Topaz, M, Peltonen, LM, Mitchell, J ORCID: https://orcid.org/0000-0001-6051-2567, Alhuwail, D, Barakati, SS, Lewis, A, Moen, H, Veeranki, SPK, Block, L, Risling, T and Ronquillo, C (2021) How to Improve Information Technology to Support Healthcare to address the COVID-19 Pandemic: an International Survey with Health Informatics Experts. IMIA Yearbook of Medical Informatics.

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Abstract

Objectives: To identify the ways in which healthcare information and communication technologies can be improved to address the challenges raised by the COVID-19 pandemic.

Methods: The study population included health informatics experts who had been involved with the planning, development and deployment of healthcare information and communication technologies in healthcare settings in response to the challenges presented by the COVID-19 pandemic. Data were collected via an online survey. A non-probability convenience sampling strategy was employed. Data were analyzed with content analysis.

Results: A total of 65 participants from 16 countries responded to the conducted survey. The four major themes regarding recommended improvements identified from the content analysis included: improved technology availability, improved interoperability, intuitive user interfaces and adoption of standards of care. Respondents also identified several key healthcare information and communication technologies that can help to provide better healthcare to patients during the COVID-19 pandemic, including telehealth, advanced software, electronic health records, remote work technologies (e.g., remote desktop computer access), and clinical decision support tools.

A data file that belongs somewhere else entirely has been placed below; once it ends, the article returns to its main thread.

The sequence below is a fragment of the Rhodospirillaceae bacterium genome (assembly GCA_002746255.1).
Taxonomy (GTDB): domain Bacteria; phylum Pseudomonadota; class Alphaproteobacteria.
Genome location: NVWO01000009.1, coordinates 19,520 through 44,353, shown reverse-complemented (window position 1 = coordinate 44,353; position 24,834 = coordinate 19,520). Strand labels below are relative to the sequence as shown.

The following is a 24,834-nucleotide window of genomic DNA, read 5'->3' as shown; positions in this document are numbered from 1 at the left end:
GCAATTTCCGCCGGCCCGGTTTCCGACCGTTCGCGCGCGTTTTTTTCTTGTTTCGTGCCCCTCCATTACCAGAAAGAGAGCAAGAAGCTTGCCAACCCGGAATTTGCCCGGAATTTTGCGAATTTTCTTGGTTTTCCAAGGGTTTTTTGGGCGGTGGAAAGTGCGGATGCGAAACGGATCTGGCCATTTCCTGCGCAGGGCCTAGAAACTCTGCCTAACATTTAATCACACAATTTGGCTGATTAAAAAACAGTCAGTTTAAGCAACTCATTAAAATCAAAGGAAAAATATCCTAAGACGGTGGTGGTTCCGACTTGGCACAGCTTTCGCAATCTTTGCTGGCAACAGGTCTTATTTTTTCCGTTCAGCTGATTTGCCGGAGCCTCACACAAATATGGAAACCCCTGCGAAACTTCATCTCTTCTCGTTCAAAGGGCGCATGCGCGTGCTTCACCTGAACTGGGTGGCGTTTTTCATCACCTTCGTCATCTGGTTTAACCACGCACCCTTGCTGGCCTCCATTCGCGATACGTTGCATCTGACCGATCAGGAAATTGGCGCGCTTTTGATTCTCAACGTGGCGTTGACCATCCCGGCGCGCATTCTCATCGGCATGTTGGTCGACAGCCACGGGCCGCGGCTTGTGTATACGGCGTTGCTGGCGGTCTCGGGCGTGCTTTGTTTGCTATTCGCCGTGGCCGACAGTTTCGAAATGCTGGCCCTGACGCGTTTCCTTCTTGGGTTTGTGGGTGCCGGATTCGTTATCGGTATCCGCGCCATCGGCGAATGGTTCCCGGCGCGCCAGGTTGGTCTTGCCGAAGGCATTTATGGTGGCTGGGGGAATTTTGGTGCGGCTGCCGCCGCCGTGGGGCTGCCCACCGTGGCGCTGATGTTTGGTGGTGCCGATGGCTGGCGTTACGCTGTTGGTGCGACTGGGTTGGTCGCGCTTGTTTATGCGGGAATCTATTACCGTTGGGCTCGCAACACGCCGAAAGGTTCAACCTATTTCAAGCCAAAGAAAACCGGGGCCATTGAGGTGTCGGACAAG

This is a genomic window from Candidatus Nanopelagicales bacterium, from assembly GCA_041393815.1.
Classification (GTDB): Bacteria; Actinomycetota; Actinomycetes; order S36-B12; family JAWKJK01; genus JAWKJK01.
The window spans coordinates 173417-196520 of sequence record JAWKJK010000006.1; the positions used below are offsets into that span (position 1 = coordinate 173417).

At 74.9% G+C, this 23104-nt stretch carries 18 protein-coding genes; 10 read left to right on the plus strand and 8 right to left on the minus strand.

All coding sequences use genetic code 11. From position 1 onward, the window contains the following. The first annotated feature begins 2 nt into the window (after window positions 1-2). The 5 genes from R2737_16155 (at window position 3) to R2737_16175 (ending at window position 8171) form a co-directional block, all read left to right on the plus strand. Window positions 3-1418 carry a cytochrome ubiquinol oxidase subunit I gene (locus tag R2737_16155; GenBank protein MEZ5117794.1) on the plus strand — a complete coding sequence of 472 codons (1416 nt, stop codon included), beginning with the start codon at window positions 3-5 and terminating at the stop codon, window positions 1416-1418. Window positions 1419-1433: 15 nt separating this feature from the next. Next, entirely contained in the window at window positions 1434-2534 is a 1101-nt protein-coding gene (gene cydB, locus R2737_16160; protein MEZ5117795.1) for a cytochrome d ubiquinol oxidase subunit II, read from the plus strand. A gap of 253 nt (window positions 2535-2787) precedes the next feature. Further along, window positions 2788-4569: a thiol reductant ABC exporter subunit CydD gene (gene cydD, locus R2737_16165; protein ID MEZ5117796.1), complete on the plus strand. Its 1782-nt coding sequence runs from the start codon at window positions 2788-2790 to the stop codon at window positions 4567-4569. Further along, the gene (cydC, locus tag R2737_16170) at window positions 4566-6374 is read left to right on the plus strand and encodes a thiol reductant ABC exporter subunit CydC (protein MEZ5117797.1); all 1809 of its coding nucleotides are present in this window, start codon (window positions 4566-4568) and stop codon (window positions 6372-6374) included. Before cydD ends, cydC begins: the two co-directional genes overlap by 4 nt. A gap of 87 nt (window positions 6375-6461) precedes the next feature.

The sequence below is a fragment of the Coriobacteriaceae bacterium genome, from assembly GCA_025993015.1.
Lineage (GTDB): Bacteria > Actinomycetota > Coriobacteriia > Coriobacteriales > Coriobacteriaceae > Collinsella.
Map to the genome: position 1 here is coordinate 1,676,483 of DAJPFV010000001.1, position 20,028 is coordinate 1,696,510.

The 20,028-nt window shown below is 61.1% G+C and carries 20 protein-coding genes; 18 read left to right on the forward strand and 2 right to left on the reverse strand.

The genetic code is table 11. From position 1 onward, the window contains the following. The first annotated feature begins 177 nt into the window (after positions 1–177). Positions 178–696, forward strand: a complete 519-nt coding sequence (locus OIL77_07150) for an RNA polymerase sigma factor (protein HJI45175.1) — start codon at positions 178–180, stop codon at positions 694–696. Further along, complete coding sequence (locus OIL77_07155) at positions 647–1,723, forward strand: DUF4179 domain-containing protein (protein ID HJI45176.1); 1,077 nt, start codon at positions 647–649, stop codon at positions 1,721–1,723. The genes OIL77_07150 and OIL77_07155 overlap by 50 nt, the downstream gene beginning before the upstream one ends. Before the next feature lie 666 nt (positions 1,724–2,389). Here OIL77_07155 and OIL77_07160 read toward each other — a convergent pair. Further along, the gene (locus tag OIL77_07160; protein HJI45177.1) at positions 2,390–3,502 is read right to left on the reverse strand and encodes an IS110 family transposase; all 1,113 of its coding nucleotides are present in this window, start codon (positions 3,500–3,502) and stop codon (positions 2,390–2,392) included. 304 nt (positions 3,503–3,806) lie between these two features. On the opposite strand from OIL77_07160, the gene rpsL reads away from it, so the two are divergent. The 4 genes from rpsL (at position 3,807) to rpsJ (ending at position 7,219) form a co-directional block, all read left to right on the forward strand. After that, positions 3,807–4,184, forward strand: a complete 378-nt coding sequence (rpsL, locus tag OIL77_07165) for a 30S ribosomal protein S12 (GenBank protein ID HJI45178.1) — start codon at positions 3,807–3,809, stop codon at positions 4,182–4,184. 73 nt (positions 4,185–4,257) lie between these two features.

Conclusions: Our results help to identify several important healthcare information and communication technologies, recommended by health informatics experts, which can help to provide better care to patients during the COVID-19 pandemic. The results also highlight the need for improved interoperability, intuitive user interfaces and advocating the adoption of standards of care.

Item Type: Article
Additional Information: © 2021. IMIA and Thieme. This is an open access article published by Thieme under the terms of the Creative Commons Attribution-NonDerivative-NonCommercial License, permitting copying and reproduction so long as the original work is given appropriate credit. Contents may not be used for commercial purposes, or adapted, remixed, transformed or built upon. (https://creativecommons.org/licenses/by-nc-nd/4.0/)
Subjects: R Medicine > RZ Other systems of medicine
T Technology > T Technology (General)
Depositing User: Symplectic
Date Deposited: 06 May 2021 13:14
Last Modified: 06 May 2021 13:14
URI: https://eprints.keele.ac.uk/id/eprint/9517

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